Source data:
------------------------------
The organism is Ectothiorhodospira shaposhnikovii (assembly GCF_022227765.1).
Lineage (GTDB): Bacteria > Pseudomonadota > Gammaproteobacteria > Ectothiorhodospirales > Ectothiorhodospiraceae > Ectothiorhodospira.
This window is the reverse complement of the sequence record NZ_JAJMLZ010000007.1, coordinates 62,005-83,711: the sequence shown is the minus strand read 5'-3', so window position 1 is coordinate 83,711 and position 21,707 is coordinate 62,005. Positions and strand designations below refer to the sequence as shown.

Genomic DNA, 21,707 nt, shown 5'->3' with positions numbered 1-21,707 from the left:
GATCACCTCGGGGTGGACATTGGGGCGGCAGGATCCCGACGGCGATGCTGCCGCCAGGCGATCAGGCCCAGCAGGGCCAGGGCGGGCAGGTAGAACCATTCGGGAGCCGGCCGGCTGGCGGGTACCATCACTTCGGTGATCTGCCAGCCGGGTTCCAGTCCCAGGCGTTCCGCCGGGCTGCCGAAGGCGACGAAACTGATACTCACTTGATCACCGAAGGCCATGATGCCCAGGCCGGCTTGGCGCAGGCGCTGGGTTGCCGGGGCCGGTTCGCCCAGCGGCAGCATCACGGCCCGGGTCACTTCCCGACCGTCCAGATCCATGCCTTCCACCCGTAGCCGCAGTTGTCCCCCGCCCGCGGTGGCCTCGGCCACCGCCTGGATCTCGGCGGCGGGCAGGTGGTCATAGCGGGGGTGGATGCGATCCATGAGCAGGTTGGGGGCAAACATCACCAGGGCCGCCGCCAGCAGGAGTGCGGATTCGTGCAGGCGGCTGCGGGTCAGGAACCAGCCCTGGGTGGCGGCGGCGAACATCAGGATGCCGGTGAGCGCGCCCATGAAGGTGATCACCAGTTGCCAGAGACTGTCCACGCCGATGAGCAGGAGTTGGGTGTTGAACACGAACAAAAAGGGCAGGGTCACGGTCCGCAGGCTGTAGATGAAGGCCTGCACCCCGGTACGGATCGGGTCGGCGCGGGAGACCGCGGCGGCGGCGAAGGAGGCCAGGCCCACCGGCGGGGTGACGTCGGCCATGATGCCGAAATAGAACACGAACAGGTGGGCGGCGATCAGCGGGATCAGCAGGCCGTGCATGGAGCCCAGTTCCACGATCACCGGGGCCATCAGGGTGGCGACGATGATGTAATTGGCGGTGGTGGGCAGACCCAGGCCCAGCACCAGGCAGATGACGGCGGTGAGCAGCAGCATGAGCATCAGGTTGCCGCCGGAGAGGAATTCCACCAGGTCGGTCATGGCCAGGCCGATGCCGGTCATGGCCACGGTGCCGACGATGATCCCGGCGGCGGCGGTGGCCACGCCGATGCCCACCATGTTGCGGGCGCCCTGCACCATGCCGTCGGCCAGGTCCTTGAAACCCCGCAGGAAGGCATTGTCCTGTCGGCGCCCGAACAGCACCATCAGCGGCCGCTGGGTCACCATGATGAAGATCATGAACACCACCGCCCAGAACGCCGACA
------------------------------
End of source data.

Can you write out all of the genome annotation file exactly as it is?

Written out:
The organism is Ectothiorhodospira shaposhnikovii (assembly GCF_022227765.1).
Lineage (GTDB): Bacteria > Pseudomonadota > Gammaproteobacteria > Ectothiorhodospirales > Ectothiorhodospiraceae > Ectothiorhodospira.
This window is the reverse complement of the sequence record NZ_JAJMLZ010000007.1, coordinates 62,005-83,711: the sequence shown is the minus strand read 5'-3', so window position 1 is coordinate 83,711 and position 21,707 is coordinate 62,005. Positions and strand designations below refer to the sequence as shown.

Genomic DNA, 21,707 nt, shown 5'->3' with positions numbered 1-21,707 from the left:
GATCACCTCGGGGTGGACATTGGGGCGGCAGGATCCCGACGGCGATGCTGCCGCCAGGCGATCAGGCCCAGCAGGGCCAGGGCGGGCAGGTAGAACCATTCGGGAGCCGGCCGGCTGGCGGGTACCATCACTTCGGTGATCTGCCAGCCGGGTTCCAGTCCCAGGCGTTCCGCCGGGCTGCCGAAGGCGACGAAACTGATACTCACTTGATCACCGAAGGCCATGATGCCCAGGCCGGCTTGGCGCAGGCGCTGGGTTGCCGGGGCCGGTTCGCCCAGCGGCAGCATCACGGCCCGGGTCACTTCCCGACCGTCCAGATCCATGCCTTCCACCCGTAGCCGCAGTTGTCCCCCGCCCGCGGTGGCCTCGGCCACCGCCTGGATCTCGGCGGCGGGCAGGTGGTCATAGCGGGGGTGGATGCGATCCATGAGCAGGTTGGGGGCAAACATCACCAGGGCCGCCGCCAGCAGGAGTGCGGATTCGTGCAGGCGGCTGCGGGTCAGGAACCAGCCCTGGGTGGCGGCGGCGAACATCAGGATGCCGGTGAGCGCGCCCATGAAGGTGATCACCAGTTGCCAGAGACTGTCCACGCCGATGAGCAGGAGTTGGGTGTTGAACACGAACAAAAAGGGCAGGGTCACGGTCCGCAGGCTGTAGATGAAGGCCTGCACCCCGGTACGGATCGGGTCGGCGCGGGAGACCGCGGCGGCGGCGAAGGAGGCCAGGCCCACCGGCGGGGTGACGTCGGCCATGATGCCGAAATAGAACACGAACAGGTGGGCGGCGATCAGCGGGATCAGCAGGCCGTGCATGGAGCCCAGTTCCACGATCACCGGGGCCATCAGGGTGGCGACGATGATGTAATTGGCGGTGGTGGGCAGACCCAGGCCCAGCACCAGGCAGATGACGGCGGTGAGCAGCAGCATGAGCATCAGGTTGCCGCCGGAGAGGAATTCCACCAGGTCGGTCATGGCCAGGCCGATGCCGGTCATGGCCACGGTGCCGACGATGATCCCGGCGGCGGCGGTGGCCACGCCGATGCCCACCATGTTGCGGGCGCCCTGCACCATGCCGTCGGCCAGGTCCTTGAAACCCCGCAGGAAGGCATTGTCCTGTCGGCGCCCGAACAGCACCATCAGCGGCCGCTGGGTCACCATGATGAAGATCATGAACACCACCGCCCAGAACGCCGACA